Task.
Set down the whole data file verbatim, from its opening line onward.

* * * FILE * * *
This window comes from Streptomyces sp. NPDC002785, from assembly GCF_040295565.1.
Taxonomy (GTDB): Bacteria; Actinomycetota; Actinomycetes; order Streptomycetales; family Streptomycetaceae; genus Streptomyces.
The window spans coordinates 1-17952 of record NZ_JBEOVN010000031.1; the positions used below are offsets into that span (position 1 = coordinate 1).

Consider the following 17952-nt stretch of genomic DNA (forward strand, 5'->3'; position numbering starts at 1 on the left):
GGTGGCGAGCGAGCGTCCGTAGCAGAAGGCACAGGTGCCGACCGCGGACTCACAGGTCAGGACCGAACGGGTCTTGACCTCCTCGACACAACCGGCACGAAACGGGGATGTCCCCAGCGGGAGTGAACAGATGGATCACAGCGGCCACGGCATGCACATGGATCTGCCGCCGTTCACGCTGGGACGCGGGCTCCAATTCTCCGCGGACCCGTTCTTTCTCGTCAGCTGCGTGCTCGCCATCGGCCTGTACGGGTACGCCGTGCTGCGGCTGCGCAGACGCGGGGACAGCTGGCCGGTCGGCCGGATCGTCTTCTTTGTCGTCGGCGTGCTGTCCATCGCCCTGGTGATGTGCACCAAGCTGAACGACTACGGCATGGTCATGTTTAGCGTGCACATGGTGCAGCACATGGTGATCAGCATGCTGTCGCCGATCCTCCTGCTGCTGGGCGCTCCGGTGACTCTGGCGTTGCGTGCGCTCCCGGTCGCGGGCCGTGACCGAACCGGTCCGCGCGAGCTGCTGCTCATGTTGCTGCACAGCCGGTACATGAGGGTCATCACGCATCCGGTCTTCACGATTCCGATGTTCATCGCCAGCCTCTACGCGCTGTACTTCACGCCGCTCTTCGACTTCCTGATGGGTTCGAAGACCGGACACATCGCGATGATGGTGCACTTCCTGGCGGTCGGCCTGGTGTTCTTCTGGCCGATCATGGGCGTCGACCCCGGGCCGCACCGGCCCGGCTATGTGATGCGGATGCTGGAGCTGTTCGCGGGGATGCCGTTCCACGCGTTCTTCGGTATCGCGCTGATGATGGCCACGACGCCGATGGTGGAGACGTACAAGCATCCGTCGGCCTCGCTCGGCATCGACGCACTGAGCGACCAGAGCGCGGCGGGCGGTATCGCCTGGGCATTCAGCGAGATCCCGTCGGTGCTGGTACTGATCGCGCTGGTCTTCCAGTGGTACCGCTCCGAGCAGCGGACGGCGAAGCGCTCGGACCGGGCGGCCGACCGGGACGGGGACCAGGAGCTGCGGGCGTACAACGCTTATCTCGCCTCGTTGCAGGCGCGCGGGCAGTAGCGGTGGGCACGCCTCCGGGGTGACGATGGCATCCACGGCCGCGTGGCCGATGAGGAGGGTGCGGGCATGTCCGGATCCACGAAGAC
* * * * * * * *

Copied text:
This window comes from Streptomyces sp. NPDC002785, from assembly GCF_040295565.1.
Taxonomy (GTDB): Bacteria; Actinomycetota; Actinomycetes; order Streptomycetales; family Streptomycetaceae; genus Streptomyces.
The window spans coordinates 1-17952 of record NZ_JBEOVN010000031.1; the positions used below are offsets into that span (position 1 = coordinate 1).

Consider the following 17952-nt stretch of genomic DNA (forward strand, 5'->3'; position numbering starts at 1 on the left):
GGTGGCGAGCGAGCGTCCGTAGCAGAAGGCACAGGTGCCGACCGCGGACTCACAGGTCAGGACCGAACGGGTCTTGACCTCCTCGACACAACCGGCACGAAACGGGGATGTCCCCAGCGGGAGTGAACAGATGGATCACAGCGGCCACGGCATGCACATGGATCTGCCGCCGTTCACGCTGGGACGCGGGCTCCAATTCTCCGCGGACCCGTTCTTTCTCGTCAGCTGCGTGCTCGCCATCGGCCTGTACGGGTACGCCGTGCTGCGGCTGCGCAGACGCGGGGACAGCTGGCCGGTCGGCCGGATCGTCTTCTTTGTCGTCGGCGTGCTGTCCATCGCCCTGGTGATGTGCACCAAGCTGAACGACTACGGCATGGTCATGTTTAGCGTGCACATGGTGCAGCACATGGTGATCAGCATGCTGTCGCCGATCCTCCTGCTGCTGGGCGCTCCGGTGACTCTGGCGTTGCGTGCGCTCCCGGTCGCGGGCCGTGACCGAACCGGTCCGCGCGAGCTGCTGCTCATGTTGCTGCACAGCCGGTACATGAGGGTCATCACGCATCCGGTCTTCACGATTCCGATGTTCATCGCCAGCCTCTACGCGCTGTACTTCACGCCGCTCTTCGACTTCCTGATGGGTTCGAAGACCGGACACATCGCGATGATGGTGCACTTCCTGGCGGTCGGCCTGGTGTTCTTCTGGCCGATCATGGGCGTCGACCCCGGGCCGCACCGGCCCGGCTATGTGATGCGGATGCTGGAGCTGTTCGCGGGGATGCCGTTCCACGCGTTCTTCGGTATCGCGCTGATGATGGCCACGACGCCGATGGTGGAGACGTACAAGCATCCGTCGGCCTCGCTCGGCATCGACGCACTGAGCGACCAGAGCGCGGCGGGCGGTATCGCCTGGGCATTCAGCGAGATCCCGTCGGTGCTGGTACTGATCGCGCTGGTCTTCCAGTGGTACCGCTCCGAGCAGCGGACGGCGAAGCGCTCGGACCGGGCGGCCGACCGGGACGGGGACCAGGAGCTGCGGGCGTACAACGCTTATCTCGCCTCGTTGCAGGCGCGCGGGCAGTAGCGGTGGGCACGCCTCCGGGGTGACGATGGCATCCACGGCCGCGTGGCCGATGAGGAGGGTGCGGGCATGTCCGGATCCACGAAGAC